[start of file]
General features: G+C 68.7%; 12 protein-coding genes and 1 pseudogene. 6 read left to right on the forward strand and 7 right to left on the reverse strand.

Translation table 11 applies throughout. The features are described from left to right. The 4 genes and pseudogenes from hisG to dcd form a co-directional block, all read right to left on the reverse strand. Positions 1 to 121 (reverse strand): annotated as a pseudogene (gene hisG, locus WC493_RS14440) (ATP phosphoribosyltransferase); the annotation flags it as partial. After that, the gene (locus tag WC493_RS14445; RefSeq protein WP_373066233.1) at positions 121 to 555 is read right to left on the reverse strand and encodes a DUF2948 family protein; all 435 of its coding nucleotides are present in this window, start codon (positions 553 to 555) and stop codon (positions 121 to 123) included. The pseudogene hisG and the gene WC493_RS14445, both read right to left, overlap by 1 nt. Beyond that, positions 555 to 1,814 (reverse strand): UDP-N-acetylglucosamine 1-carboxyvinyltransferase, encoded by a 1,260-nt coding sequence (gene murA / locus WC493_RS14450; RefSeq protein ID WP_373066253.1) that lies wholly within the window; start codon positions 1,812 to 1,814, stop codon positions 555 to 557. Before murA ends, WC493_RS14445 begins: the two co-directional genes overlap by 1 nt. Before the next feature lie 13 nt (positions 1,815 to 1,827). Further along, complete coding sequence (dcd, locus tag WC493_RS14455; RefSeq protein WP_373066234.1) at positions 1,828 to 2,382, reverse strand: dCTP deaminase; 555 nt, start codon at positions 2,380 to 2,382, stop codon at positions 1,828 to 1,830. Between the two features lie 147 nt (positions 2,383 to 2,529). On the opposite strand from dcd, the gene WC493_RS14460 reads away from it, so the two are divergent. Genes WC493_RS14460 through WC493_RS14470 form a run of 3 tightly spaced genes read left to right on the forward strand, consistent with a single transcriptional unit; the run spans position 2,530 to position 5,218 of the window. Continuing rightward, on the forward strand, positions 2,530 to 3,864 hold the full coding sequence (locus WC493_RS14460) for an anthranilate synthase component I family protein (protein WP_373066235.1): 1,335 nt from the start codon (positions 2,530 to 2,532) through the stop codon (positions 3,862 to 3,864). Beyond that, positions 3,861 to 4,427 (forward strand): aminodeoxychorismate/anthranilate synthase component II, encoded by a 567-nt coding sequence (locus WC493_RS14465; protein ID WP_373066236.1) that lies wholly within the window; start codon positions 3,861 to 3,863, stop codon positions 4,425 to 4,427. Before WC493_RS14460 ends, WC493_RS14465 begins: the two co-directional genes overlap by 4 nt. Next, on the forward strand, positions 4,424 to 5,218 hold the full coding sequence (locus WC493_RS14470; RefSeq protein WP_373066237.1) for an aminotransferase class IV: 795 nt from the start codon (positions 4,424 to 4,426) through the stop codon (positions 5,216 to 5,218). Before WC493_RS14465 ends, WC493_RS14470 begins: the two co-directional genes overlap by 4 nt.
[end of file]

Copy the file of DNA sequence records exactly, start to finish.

General features: G+C 68.7%; 12 protein-coding genes and 1 pseudogene. 6 read left to right on the forward strand and 7 right to left on the reverse strand.

Translation table 11 applies throughout. The features are described from left to right. The 4 genes and pseudogenes from hisG to dcd form a co-directional block, all read right to left on the reverse strand. Positions 1 to 121 (reverse strand): annotated as a pseudogene (gene hisG, locus WC493_RS14440) (ATP phosphoribosyltransferase); the annotation flags it as partial. After that, the gene (locus tag WC493_RS14445; RefSeq protein WP_373066233.1) at positions 121 to 555 is read right to left on the reverse strand and encodes a DUF2948 family protein; all 435 of its coding nucleotides are present in this window, start codon (positions 553 to 555) and stop codon (positions 121 to 123) included. The pseudogene hisG and the gene WC493_RS14445, both read right to left, overlap by 1 nt. Beyond that, positions 555 to 1,814 (reverse strand): UDP-N-acetylglucosamine 1-carboxyvinyltransferase, encoded by a 1,260-nt coding sequence (gene murA / locus WC493_RS14450; RefSeq protein ID WP_373066253.1) that lies wholly within the window; start codon positions 1,812 to 1,814, stop codon positions 555 to 557. Before murA ends, WC493_RS14445 begins: the two co-directional genes overlap by 1 nt. Before the next feature lie 13 nt (positions 1,815 to 1,827). Further along, complete coding sequence (dcd, locus tag WC493_RS14455; RefSeq protein WP_373066234.1) at positions 1,828 to 2,382, reverse strand: dCTP deaminase; 555 nt, start codon at positions 2,380 to 2,382, stop codon at positions 1,828 to 1,830. Between the two features lie 147 nt (positions 2,383 to 2,529). On the opposite strand from dcd, the gene WC493_RS14460 reads away from it, so the two are divergent. Genes WC493_RS14460 through WC493_RS14470 form a run of 3 tightly spaced genes read left to right on the forward strand, consistent with a single transcriptional unit; the run spans position 2,530 to position 5,218 of the window. Continuing rightward, on the forward strand, positions 2,530 to 3,864 hold the full coding sequence (locus WC493_RS14460) for an anthranilate synthase component I family protein (protein WP_373066235.1): 1,335 nt from the start codon (positions 2,530 to 2,532) through the stop codon (positions 3,862 to 3,864). Beyond that, positions 3,861 to 4,427 (forward strand): aminodeoxychorismate/anthranilate synthase component II, encoded by a 567-nt coding sequence (locus WC493_RS14465; protein ID WP_373066236.1) that lies wholly within the window; start codon positions 3,861 to 3,863, stop codon positions 4,425 to 4,427. Before WC493_RS14460 ends, WC493_RS14465 begins: the two co-directional genes overlap by 4 nt. Next, on the forward strand, positions 4,424 to 5,218 hold the full coding sequence (locus WC493_RS14470; RefSeq protein WP_373066237.1) for an aminotransferase class IV: 795 nt from the start codon (positions 4,424 to 4,426) through the stop codon (positions 5,216 to 5,218). Before WC493_RS14465 ends, WC493_RS14470 begins: the two co-directional genes overlap by 4 nt.